David Iben put it well when he said, 'Volatility is not a risk we care about. What we care about is avoiding the permanent loss of capital. So it might be obvious that you need to consider debt, when you think about how risky any given stock is, because too much debt can sink a company. We note that Rogers Corporation (NYSE:ROG) does have debt on its balance sheet. But the more important question is: how much risk is that debt creating?
When Is Debt A Problem?
Debt assists a business until the business has trouble paying it off, either with new capital or with free cash flow. If things get really bad, the lenders can take control of the business. However, a more common (but still painful) scenario is that it has to raise new equity capital at a low price, thus permanently diluting shareholders. Of course, debt can be an important tool in businesses, particularly capital heavy businesses. The first step when considering a company's debt levels is to consider its cash and debt together.
What Is Rogers's Debt?
The image below, which you can click on for greater detail, shows that at September 2019 Rogers had debt of US$132.0m, up from US$233 in one year. But on the other hand it also has US$140.7m in cash, leading to a US$8.74m net cash position.
A Look At Rogers's Liabilities
We can see from the most recent balance sheet that Rogers had liabilities of US$105.2m falling due within a year, and liabilities of US$229.9m due beyond that. Offsetting these obligations, it had cash of US$140.7m as well as receivables valued at US$166.7m due within 12 months. So its liabilities outweigh the sum of its cash and (near-term) receivables by US$27.6m.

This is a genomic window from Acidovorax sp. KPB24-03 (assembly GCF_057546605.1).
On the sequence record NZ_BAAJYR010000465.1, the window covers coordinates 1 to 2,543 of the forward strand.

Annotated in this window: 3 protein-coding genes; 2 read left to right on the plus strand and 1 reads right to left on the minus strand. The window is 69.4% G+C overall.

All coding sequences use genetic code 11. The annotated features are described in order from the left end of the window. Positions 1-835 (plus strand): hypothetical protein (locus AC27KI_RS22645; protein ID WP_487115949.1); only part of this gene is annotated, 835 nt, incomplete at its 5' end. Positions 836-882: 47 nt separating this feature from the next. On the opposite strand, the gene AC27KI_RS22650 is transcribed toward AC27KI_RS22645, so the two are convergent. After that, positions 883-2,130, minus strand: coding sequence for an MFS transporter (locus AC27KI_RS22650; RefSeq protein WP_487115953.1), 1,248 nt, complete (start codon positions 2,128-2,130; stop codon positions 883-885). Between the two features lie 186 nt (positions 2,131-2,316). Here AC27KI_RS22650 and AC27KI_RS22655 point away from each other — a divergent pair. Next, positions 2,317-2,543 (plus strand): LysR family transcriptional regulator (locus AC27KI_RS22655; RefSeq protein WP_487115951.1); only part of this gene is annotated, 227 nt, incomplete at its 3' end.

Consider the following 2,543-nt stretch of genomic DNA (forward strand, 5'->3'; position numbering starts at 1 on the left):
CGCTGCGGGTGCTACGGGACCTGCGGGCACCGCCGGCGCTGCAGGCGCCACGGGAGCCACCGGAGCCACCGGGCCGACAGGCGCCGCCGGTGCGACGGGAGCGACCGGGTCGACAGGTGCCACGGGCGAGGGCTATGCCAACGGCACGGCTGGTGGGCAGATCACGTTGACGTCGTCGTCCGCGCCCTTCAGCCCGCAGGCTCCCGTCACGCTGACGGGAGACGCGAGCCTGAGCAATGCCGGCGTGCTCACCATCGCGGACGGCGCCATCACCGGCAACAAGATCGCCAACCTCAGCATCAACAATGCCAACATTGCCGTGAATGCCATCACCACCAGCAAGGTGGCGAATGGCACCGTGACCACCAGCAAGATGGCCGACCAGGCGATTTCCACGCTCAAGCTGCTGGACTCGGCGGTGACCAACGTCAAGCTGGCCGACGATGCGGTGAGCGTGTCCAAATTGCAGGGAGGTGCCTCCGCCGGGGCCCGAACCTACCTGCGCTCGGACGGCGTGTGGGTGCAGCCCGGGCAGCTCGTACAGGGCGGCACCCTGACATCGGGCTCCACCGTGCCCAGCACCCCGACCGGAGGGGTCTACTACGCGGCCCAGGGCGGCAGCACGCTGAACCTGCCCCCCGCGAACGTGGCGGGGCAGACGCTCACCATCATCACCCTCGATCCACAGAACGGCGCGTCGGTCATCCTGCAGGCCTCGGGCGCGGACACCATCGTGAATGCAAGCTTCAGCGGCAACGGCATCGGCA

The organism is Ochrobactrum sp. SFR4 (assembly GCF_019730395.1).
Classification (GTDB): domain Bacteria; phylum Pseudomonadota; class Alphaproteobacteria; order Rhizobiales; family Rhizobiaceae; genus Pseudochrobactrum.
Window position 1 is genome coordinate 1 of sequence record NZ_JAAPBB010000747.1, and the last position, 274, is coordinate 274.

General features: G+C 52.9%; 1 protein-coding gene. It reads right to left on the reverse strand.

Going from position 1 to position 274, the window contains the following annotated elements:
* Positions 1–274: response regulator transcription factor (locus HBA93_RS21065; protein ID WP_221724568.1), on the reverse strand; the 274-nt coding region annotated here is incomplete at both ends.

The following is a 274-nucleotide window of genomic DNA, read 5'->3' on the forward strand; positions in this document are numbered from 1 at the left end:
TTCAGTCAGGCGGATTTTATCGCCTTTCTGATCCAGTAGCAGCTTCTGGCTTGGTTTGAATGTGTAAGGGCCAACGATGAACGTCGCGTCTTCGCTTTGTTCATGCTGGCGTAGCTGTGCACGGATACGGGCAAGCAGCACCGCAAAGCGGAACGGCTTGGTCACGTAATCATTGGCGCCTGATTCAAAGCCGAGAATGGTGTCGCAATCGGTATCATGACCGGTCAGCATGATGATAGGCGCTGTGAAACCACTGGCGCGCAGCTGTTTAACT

Having regard to Rogers's size, it seems that its liquid assets are well balanced with its total liabilities. So it's very unlikely that the US$2.43b company is short on cash, but still worth keeping an eye on the balance sheet. While it does have liabilities worth noting, Rogers also has more cash than debt, so we're pretty confident it can manage its debt safely.
And we also note warmly that Rogers grew its EBIT by 12% last year, making its debt load easier to handle. There's no doubt that we learn most about debt from the balance sheet. But ultimately the future profitability of the business will decide if Rogers can strengthen its balance sheet over time. So if you want to see what the professionals think, you might find this free report on analyst profit forecasts to be interesting.
Finally, a company can only pay off debt with cold hard cash, not accounting profits. While Rogers has net cash on its balance sheet, it's still worth taking a look at its ability to convert earnings before interest and tax (EBIT) to free cash flow, to help us understand how quickly it is building (or eroding) that cash balance. In the last three years, Rogers's free cash flow amounted to 50% of its EBIT, less than we'd expect. That weak cash conversion makes it more difficult to handle indebtedness.
While it is always sensible to look at a company's total liabilities, it is very reassuring that Rogers has US$8.74m in net cash. And it also grew its EBIT by 12% over the last year. So we don't think Rogers's use of debt is risky. Of course, we wouldn't say no to the extra confidence that we'd gain if we knew that Rogers insiders have been buying shares: if you're on the same wavelength, you can find out if insiders are buying by clicking this link.
At the end of the day, it's often better to focus on companies that are free from net debt. You can access our special list of such companies (all with a track record of profit growth). It's free.
If you spot an error that warrants correction, please contact the editor at firstname.lastname@example.org. This article by Simply Wall St is general in nature. It does not constitute a recommendation to buy or sell any stock, and does not take account of your objectives, or your financial situation. Simply Wall St has no position in the stocks mentioned.
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